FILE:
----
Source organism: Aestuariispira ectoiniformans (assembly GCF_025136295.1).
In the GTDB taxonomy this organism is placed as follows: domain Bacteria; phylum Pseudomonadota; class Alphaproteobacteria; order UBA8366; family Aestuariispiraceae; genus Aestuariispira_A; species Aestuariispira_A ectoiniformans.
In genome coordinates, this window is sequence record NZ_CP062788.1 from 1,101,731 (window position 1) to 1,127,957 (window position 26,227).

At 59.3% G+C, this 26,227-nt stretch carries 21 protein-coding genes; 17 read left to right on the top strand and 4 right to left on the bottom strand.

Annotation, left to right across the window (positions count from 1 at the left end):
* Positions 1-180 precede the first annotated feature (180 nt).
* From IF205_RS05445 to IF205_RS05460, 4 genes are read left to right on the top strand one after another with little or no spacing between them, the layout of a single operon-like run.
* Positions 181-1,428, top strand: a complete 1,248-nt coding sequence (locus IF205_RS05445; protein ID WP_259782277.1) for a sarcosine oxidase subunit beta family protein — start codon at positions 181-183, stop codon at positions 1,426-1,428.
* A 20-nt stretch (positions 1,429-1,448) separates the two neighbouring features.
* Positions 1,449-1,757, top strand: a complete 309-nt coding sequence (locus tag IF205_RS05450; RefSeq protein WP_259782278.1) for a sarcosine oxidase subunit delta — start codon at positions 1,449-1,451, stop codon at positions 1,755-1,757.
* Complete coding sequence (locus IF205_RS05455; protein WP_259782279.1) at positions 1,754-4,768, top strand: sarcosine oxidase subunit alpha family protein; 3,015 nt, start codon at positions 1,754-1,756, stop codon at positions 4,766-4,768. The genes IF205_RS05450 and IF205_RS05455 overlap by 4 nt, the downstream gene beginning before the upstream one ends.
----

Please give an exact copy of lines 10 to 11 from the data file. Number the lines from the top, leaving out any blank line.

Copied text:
* Positions 1,449-1,757, top strand: a complete 309-nt coding sequence (locus tag IF205_RS05450; RefSeq protein WP_259782278.1) for a sarcosine oxidase subunit delta — start codon at positions 1,449-1,451, stop codon at positions 1,755-1,757.
* Complete coding sequence (locus IF205_RS05455; protein WP_259782279.1) at positions 1,754-4,768, top strand: sarcosine oxidase subunit alpha family protein; 3,015 nt, start codon at positions 1,754-1,756, stop codon at positions 4,766-4,768. The genes IF205_RS05450 and IF205_RS05455 overlap by 4 nt, the downstream gene beginning before the upstream one ends.